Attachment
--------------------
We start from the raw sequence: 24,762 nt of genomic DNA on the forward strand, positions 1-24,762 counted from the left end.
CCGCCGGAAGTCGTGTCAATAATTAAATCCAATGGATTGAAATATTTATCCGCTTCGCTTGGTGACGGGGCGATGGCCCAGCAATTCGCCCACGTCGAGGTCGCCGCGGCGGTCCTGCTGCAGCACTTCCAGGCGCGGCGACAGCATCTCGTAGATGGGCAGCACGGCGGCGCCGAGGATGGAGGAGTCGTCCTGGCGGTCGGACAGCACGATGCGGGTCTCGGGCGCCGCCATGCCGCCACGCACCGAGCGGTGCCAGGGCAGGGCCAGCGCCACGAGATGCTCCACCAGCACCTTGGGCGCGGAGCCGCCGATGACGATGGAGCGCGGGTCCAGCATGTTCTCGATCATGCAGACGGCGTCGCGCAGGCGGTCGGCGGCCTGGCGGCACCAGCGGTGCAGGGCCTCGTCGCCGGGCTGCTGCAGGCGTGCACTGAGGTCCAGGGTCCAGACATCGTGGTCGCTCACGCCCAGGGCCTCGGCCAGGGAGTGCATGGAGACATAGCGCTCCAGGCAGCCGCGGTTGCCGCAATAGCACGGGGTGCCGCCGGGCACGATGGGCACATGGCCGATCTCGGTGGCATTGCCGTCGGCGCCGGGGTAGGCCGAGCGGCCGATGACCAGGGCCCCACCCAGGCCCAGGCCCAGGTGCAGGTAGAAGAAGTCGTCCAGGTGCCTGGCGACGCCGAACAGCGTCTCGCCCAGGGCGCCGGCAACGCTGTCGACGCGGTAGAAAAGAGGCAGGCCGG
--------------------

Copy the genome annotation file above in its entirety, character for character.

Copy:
We start from the raw sequence: 24,762 nt of genomic DNA on the forward strand, positions 1-24,762 counted from the left end.
CCGCCGGAAGTCGTGTCAATAATTAAATCCAATGGATTGAAATATTTATCCGCTTCGCTTGGTGACGGGGCGATGGCCCAGCAATTCGCCCACGTCGAGGTCGCCGCGGCGGTCCTGCTGCAGCACTTCCAGGCGCGGCGACAGCATCTCGTAGATGGGCAGCACGGCGGCGCCGAGGATGGAGGAGTCGTCCTGGCGGTCGGACAGCACGATGCGGGTCTCGGGCGCCGCCATGCCGCCACGCACCGAGCGGTGCCAGGGCAGGGCCAGCGCCACGAGATGCTCCACCAGCACCTTGGGCGCGGAGCCGCCGATGACGATGGAGCGCGGGTCCAGCATGTTCTCGATCATGCAGACGGCGTCGCGCAGGCGGTCGGCGGCCTGGCGGCACCAGCGGTGCAGGGCCTCGTCGCCGGGCTGCTGCAGGCGTGCACTGAGGTCCAGGGTCCAGACATCGTGGTCGCTCACGCCCAGGGCCTCGGCCAGGGAGTGCATGGAGACATAGCGCTCCAGGCAGCCGCGGTTGCCGCAATAGCACGGGGTGCCGCCGGGCACGATGGGCACATGGCCGATCTCGGTGGCATTGCCGTCGGCGCCGGGGTAGGCCGAGCGGCCGATGACCAGGGCCCCACCCAGGCCCAGGCCCAGGTGCAGGTAGAAGAAGTCGTCCAGGTGCCTGGCGACGCCGAACAGCGTCTCGCCCAGGGCGCCGGCAACGCTGTCGACGCGGTAGAAAAGAGGCAGGCCGG